When Sea Point resident Angela Miller-Rothbart started writing her debut novel, The Lightness of Air, it was not with the intention of actually writing a book.
It started out as a hobby but as the writing continued it blossomed into a narrative worth publishing.
In fact, it was only after her friend Henia Bryer, to whom the book is dedicated, encouraged her, that she pursued this dream.
“The story is inspired by a Holocaust survivor I met 10 years ago. We spoke regularly, and still speak often, and even during lockdown we kept on talking and this book is dedicated to her. She is 96 years old and one of the last Holocaust survivors.
“I was writing stories for the writing group and when I read parts of the book to Henia, she said publish this,” Ms Miller-Rothbart, 77, said.
Ms Miller-Rothbart joined the Friendship Writing Group of Camps Bay after retirement and was simply enjoying her new passion.
“I was living my dream after retirement,” she said. “I love the arts, reading and writing. I did have doubts when I started this journey (writing the book) but I loved it and that is why I did not stop,” she said.
“I don’t feel old or anything like that. I feel like I’m in the bloom of my youth. Old is just a word. I may have lived a long time and I still have lots to do and I’m going to do it,” she added.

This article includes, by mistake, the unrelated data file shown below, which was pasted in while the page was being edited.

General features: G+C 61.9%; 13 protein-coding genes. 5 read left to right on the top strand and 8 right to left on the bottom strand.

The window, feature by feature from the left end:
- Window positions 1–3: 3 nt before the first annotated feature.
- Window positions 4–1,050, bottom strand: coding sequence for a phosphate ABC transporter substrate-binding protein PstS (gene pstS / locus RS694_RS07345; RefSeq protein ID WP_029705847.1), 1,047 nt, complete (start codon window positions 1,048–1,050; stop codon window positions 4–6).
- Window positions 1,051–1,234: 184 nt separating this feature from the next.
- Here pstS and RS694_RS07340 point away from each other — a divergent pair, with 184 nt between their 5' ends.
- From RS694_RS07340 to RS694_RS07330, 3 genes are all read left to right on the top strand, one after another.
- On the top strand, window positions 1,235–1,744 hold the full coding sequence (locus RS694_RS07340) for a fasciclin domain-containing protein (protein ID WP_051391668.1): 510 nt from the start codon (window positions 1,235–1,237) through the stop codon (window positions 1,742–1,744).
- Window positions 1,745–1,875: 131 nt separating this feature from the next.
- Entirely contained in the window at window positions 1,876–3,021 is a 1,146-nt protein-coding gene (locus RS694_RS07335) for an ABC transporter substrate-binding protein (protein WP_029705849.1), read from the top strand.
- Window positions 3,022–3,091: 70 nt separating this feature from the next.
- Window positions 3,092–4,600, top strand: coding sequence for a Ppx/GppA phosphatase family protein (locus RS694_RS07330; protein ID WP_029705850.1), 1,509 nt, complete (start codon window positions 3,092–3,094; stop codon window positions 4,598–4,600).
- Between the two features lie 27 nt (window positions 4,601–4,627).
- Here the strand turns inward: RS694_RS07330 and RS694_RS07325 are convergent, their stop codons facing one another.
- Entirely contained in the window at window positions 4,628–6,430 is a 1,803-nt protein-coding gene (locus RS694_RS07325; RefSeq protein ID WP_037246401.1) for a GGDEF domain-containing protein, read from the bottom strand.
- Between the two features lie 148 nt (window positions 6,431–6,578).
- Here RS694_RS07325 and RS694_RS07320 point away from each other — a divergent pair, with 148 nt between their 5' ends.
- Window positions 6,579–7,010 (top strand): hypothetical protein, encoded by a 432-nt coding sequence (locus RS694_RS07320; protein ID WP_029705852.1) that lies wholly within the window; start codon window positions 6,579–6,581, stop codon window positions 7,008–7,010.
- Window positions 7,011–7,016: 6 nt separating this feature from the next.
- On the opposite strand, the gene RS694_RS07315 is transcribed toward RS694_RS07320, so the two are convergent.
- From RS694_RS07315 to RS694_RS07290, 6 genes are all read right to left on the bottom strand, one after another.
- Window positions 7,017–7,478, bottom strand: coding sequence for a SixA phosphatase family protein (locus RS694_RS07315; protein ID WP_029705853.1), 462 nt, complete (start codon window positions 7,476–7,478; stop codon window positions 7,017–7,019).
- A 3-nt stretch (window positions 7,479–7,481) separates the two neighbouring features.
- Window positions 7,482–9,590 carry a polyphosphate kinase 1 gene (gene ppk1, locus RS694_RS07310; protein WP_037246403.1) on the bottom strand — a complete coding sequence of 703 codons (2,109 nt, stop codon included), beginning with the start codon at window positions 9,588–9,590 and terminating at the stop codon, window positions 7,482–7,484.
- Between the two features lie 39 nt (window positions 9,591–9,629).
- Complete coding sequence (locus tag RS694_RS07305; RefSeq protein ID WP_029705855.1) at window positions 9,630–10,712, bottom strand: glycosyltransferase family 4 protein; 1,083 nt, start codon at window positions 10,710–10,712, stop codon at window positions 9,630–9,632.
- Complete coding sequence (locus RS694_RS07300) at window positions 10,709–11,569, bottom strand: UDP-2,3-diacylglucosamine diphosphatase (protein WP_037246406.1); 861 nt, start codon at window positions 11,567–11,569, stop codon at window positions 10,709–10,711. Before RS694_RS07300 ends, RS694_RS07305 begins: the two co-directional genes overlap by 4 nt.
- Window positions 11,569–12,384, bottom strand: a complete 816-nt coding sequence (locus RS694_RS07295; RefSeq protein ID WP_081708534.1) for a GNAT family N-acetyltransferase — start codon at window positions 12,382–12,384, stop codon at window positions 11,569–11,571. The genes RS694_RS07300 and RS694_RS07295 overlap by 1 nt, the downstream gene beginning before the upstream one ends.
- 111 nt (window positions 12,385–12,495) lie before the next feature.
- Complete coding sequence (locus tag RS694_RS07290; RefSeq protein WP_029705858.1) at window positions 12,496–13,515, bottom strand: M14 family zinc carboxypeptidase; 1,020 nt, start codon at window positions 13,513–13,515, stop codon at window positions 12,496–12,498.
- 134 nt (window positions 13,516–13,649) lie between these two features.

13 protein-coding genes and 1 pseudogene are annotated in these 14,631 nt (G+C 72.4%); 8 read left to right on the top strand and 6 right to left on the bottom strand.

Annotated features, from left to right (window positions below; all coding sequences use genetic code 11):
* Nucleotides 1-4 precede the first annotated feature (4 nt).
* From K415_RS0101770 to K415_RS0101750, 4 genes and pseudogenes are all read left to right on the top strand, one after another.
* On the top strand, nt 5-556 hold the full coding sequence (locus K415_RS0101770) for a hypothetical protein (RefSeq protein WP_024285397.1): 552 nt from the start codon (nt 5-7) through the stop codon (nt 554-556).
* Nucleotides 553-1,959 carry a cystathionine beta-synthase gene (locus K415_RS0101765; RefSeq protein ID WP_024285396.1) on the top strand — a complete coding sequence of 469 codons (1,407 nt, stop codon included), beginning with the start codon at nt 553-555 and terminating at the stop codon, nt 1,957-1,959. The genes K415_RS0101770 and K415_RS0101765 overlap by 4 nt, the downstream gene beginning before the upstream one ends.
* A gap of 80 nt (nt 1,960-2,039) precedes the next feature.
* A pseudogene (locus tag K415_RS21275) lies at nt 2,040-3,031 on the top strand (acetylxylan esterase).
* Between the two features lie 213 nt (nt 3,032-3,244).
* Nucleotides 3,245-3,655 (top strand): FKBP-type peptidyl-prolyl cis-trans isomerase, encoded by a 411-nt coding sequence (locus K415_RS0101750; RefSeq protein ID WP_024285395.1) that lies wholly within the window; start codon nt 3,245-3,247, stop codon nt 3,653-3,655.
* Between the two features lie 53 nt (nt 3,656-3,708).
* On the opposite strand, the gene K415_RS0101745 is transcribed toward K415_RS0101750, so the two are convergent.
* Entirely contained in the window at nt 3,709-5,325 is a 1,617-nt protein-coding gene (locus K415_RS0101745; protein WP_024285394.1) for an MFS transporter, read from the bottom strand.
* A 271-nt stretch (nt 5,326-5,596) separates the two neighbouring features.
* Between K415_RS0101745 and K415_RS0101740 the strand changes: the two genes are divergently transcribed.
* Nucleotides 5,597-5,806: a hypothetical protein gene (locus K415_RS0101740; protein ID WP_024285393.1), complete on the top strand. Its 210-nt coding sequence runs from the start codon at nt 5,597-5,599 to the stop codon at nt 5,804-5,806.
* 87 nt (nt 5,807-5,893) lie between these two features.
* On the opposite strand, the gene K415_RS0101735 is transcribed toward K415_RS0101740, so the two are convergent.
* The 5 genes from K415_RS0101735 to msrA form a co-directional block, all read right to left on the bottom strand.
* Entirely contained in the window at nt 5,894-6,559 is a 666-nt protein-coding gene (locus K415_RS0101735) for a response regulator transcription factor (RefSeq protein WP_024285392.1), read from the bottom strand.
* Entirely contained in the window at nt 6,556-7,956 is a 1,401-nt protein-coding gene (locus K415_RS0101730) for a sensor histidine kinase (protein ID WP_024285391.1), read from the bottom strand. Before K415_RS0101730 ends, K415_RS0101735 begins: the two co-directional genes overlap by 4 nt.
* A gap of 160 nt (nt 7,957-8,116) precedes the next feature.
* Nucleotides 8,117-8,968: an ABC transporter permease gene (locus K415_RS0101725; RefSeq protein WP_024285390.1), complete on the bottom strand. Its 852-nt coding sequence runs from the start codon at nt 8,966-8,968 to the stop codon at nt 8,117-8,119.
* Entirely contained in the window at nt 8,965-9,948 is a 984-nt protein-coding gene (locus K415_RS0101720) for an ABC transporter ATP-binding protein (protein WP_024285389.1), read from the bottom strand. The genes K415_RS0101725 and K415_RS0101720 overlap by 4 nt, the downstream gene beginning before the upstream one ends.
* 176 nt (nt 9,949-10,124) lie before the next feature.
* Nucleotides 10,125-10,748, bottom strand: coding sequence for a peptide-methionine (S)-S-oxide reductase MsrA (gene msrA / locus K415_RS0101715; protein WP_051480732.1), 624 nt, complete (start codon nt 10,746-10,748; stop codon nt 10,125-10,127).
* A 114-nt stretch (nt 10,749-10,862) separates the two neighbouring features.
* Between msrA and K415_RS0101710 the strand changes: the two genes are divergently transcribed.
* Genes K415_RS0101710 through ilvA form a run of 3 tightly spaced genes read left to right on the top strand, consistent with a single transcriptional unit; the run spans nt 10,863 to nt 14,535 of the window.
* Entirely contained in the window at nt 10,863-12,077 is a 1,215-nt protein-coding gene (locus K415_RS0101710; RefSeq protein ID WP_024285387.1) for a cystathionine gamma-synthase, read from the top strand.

“If you put your mind to what you want to do then you can do it, as long as you have determination then it will be successful. Life has ups and downs but you got to get up and do it.”
The story takes you from Poland to France, America and finally South Africa, focusing on the life of Helena Jablonski, her family and friends. The author gives you a glimpse into the lives of individuals close to Helena, and the influence they have had on her life.
The main theme is the persistence of seeking humanity and the author touches on the Holocaust, war, friendship, death and love.
While the characters are fictional, the events are very much true to the writer and those who inspired the novel.
Ms Miller-Rothbart , born and raised in Paarl, said the writing process was therapeutic as it touched on events that she had experienced.